Beth Rodden has inspired a generation of climbers—and now she’s opening up to share in a monthly Q&A column on Verticulture. From her early days smashing climbing comps, her landmark free climbs on El Cap and groundbreaking first ascents like the unrepeated 5.14c Meltdown in Yosemite—to her openness about climbing as a mother, Beth’s life has been a journey in transcending possibility. Her boundary-breaking climbs and hard-won wisdom have made her an icon within the climbing community. Outdoor Research is proud to partner with Beth for a regular Q&A column! Each month we announce a topic on Facebook and Instagram, and choose a question from the responses for Beth to answer. Here's this month's winner, from @luzisu:
What are your recommendations for breaking out of a plateau (specifically bouldering)?
Thanks so much for the great question. A plateau is something any climber can experience, no matter what grade they’re climbing. I’ve always had ups and downs and plateaus throughout my career—including now. And there are a number of reasons people experience plateaus. So that’s where I’d recommend you start: Try to pinpoint why you’re going through a slump in the first place.
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For me, there have been a multitude of reasons I’ve had to sift through. For example:
- Had I just finished a project and needed a break, but didn’t want to admit that to myself?
- Had I not climbed in a while and couldn’t break the barrier of getting back into it?
- Was I overtrained and needed a break?
- Was my training effective to a certain point but needed a facelift?
- Was I nursing an injury, or afraid of re-injury, and holding myself back?
- I also realize that it’s hard to know exactly what is going on, as sometimes my slumps and plateaus were a mix of a few of these things.
Once I’m able to figure out what’s causing my plateau, I can get to work breaking through. There are so many resources out there to help pinpoint where people’s weaknesses are. Coaching in climbing has skyrocketed lately, whereas 20 years ago you had to fiddle with things on your own to try to figure out your weaknesses. If you suspect your plateau is coming from an inability to get stronger, I would try using an online coaching resource. I’ve heard great things about Lattice Training, and they do remote assessments to help figure out your deficiencies and prescribe specific exercises for improving those. For me, I always know that core, upper body and power are my weak points. So I try to train those more than, say, technique. But for others, I know finger strength and footwork are struggles, so they might train those instead. For bouldering, you might want to look at finger strength and power. Another great resource is Eva Lopez—she has her PhD in finger strength! And while I don’t think she does online training, her blog and website are great resources as are her clinics.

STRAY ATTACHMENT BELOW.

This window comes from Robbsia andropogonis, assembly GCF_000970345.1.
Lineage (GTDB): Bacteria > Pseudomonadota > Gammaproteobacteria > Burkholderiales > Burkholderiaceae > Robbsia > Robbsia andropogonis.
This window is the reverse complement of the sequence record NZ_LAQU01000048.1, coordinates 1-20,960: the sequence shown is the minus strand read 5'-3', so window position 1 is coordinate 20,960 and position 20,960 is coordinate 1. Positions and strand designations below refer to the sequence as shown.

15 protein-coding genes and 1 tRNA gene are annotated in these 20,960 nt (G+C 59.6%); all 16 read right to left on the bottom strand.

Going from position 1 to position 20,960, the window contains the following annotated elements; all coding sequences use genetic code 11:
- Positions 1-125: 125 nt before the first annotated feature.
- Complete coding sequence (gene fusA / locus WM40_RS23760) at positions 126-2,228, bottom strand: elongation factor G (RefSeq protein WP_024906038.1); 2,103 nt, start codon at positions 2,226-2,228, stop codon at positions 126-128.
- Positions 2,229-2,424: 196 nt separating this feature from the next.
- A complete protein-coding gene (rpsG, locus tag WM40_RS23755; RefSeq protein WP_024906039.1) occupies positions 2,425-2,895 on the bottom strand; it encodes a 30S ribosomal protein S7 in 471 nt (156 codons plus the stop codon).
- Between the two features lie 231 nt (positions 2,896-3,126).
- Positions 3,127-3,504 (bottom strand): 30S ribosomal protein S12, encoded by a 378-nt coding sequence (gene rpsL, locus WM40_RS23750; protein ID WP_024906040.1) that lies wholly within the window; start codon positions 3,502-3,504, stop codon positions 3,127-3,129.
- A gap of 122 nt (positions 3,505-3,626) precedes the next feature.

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If you suspect your plateau is due to a funk or burnout, that’s a whole different story. Training harder might just add to your plateau. I personally experience burnout or a funk regularly. But it isn’t as widely talked about in the climbing world, nor is it as easily fixed by saying, “Just train harder, add more weight, work your weaknesses, etc.” For me, these times usually come either at the end of a project, or at a time when I feel like I “should” be climbing, but when climbing simply doesn’t feel good or fun. You’d think I would have learned by now to just take a break, but I guess I have short-term memory and I usually just try to push through. Occasionally that works, but most of the time it just leads to a bigger plateau. I’ve found that when I’m excited about climbing, I can push harder. But when it feels like a chore, I just run through the motions and would be better served to just take a few weeks off and come back renewed.
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Once I can figure out why I’m stuck in the plateau, I can start to break it down. For the women’s clinics I run each summer, I always do a training course and a mental course. I think both are equally beneficial. And for each one there is some overlap: Try to keep it fun, mix it up and give yourself permission to be afraid and fail. The best part about climbing is that it’s so individual to each and every person. How you improve is specific to you. How you experience ups and downs is unique to you, too. Work with yourself to understand how to most effectively improve. Best of luck!